Believing they had won the prize, the couple withdrew retirement funds, emptied their savings and maxed out nine credit cards in making 22 payments.

Liberty said money was mailed to addresses in Florida, New York, Georgia and Iowa, then transferred to Jamaica.

SORRENTO

Maine woman faces prison for burning mother’s house

A Maine woman faces as much as 42 months in federal prison after pleading guilty to charges she destroyed her mother’s home, which had been seized as part of a drug case.

Cecelia Nicole Sanborn, 26, entered the plea in federal court in Bangor last week.

The Sorrento home was destroyed by fire on June 8, 2006, two days after her mother was found guilty of aggravated drug trafficking in a large-scale marijuana operation in the house.

Hancock County Sheriff William Clark told the Bangor Daily News that Sanborn could also be ordered to pay restitution for the value of the home before it burned. Documents say the house was worth $135,000.

Sanborn is due to be sentenced later this year.

AUGUSTA

Distance education director hired by UMaine System

The distance education director at the University of Alaska-Fairbanks has been hired by the University of Maine System for a similar position.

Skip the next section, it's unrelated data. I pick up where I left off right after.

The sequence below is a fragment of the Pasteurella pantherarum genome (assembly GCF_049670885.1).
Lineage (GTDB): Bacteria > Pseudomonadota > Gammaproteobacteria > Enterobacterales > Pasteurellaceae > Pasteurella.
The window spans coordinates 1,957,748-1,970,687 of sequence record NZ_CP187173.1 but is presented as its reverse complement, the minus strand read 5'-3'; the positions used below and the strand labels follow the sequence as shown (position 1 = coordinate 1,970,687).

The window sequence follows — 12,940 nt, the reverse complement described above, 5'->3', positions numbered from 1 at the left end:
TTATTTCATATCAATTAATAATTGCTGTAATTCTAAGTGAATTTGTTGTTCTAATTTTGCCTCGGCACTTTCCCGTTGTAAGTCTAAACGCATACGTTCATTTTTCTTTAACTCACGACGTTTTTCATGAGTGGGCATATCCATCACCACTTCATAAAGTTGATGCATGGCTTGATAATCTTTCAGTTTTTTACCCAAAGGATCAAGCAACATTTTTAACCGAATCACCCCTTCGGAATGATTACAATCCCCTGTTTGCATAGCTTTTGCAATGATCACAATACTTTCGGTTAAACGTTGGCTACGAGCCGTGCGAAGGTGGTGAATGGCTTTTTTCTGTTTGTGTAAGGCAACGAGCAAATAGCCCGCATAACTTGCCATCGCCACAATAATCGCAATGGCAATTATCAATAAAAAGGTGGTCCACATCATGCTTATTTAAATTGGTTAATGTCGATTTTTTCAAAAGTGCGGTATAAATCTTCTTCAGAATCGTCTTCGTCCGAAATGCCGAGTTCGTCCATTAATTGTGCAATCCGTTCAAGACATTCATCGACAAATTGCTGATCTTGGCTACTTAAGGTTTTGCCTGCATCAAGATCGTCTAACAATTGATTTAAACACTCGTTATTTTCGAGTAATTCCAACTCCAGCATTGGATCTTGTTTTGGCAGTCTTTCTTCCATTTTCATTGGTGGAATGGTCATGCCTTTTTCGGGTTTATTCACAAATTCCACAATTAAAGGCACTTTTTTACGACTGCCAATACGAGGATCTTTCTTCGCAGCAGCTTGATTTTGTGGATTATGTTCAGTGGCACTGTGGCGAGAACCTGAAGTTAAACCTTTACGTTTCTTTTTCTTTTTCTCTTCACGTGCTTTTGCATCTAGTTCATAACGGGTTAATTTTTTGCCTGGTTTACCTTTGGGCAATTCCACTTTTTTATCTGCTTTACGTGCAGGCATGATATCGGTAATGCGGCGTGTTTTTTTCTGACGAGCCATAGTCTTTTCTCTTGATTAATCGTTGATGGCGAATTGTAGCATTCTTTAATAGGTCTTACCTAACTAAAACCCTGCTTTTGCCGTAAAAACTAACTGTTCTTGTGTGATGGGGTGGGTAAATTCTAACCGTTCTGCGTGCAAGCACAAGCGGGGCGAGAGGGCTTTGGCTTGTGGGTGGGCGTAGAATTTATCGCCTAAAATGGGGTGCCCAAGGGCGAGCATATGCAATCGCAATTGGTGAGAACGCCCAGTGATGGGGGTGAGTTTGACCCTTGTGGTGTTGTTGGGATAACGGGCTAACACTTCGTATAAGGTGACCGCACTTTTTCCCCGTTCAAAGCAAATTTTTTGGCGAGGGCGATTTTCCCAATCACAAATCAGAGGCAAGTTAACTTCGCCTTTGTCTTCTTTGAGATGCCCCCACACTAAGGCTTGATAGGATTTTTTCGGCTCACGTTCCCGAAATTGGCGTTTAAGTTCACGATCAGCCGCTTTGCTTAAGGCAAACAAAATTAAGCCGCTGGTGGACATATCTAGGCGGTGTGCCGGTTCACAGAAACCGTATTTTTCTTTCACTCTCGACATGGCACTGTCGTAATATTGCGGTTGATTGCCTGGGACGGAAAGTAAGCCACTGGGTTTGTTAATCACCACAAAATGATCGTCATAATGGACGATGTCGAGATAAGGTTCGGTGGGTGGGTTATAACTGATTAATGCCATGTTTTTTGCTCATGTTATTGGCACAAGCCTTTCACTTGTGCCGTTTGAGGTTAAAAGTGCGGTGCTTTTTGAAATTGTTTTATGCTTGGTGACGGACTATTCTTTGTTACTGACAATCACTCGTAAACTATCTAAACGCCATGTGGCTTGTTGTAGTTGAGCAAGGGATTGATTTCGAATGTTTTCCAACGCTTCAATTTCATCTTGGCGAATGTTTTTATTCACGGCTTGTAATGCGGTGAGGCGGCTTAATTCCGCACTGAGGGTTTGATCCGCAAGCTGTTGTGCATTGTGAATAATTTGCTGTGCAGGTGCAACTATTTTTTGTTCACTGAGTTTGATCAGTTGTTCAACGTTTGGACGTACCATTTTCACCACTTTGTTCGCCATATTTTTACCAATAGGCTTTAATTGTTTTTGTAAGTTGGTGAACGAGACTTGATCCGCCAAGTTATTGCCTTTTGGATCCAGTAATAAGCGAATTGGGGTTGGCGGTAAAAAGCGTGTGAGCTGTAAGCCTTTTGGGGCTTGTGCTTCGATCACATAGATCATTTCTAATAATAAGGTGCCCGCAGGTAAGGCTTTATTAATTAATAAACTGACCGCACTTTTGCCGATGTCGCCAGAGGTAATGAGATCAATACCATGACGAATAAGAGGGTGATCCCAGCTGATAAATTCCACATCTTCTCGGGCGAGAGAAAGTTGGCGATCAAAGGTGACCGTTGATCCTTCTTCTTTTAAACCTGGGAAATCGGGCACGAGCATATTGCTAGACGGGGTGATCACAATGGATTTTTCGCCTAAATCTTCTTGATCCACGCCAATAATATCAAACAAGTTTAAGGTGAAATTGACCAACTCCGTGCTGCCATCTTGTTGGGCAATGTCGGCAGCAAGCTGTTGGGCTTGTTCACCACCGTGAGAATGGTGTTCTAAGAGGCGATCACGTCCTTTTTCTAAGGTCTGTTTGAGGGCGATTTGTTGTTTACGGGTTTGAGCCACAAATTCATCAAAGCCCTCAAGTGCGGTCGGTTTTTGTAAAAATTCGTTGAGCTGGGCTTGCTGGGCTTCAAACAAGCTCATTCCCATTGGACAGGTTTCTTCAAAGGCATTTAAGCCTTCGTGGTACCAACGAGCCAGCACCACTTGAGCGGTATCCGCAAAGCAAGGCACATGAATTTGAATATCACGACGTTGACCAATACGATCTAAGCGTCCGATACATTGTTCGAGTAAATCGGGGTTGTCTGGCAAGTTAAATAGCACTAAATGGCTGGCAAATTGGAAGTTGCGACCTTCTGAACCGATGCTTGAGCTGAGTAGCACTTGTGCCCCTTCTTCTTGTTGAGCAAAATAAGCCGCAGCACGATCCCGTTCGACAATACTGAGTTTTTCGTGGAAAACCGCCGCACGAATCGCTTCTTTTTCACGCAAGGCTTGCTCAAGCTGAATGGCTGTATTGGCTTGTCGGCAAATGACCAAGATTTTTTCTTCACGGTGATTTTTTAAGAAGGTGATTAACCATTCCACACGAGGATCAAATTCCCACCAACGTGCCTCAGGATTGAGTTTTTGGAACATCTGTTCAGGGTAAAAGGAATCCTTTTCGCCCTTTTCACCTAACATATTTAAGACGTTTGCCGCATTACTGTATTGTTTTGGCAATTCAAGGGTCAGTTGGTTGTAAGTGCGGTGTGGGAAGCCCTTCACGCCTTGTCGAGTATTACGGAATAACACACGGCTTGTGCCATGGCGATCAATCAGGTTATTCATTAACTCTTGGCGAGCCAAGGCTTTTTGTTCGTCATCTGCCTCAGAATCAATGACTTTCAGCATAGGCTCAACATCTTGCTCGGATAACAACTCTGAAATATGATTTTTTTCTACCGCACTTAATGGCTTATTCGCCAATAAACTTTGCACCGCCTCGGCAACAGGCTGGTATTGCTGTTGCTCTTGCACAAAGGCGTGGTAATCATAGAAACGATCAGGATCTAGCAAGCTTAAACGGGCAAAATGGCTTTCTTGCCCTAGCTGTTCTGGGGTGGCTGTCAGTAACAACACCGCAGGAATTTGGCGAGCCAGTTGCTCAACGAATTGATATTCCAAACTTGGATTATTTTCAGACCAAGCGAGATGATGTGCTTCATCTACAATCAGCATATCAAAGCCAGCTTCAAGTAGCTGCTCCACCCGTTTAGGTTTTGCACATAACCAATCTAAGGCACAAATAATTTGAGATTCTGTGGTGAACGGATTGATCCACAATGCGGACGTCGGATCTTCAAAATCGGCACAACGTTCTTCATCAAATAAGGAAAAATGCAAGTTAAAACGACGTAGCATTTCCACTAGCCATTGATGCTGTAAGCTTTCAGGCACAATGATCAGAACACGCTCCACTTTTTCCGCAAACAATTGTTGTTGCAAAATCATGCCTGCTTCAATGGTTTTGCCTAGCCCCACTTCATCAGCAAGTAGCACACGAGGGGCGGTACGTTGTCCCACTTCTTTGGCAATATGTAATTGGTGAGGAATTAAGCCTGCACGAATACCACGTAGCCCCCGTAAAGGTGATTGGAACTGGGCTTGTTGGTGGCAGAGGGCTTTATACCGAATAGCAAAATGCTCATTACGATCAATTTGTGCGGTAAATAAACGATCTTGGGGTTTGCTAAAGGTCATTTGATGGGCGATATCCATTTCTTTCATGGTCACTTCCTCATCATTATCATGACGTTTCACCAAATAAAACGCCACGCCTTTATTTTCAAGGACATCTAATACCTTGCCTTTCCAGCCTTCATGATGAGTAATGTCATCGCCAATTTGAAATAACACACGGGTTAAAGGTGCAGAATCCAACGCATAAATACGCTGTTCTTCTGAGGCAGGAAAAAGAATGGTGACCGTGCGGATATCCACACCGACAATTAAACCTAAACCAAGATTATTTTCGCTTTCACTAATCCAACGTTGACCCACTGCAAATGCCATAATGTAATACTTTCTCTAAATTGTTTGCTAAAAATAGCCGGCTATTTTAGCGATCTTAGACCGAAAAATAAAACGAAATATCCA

UMaine-Augusta President Allyson Hughes Handley announced Monday that Curt Madison will be director of distance education for the University of Maine System. He will work from the Augusta campus for the system, which transmits classes to remote locations across the state.

Madison was selected after a national search. He has led distance education efforts at Alaska-Fairbanks since 2002. Madison has also worked as a river barge pilot, a filmmaker and an oral historian.

 

Governor off to early start on Maine Maple Sunday

Gov. John Baldacci has tapped a maple tree on the Blaine House property to promote the state’s maple syrup industry.

Baldacci used Monday’s event to mark Maine Maple Sunday on March 28, when 75 sugarhouses across the state will be open to visitors.

Baldacci said maple syrup production is gaining in importance. Maine produced 400,000 gallons of syrup last year, a 65 percent increase over the previous year.

Maine is the country’s No. 2 maple syrup producer, behind Vermont. Sales totaled $8,8 million in 2008.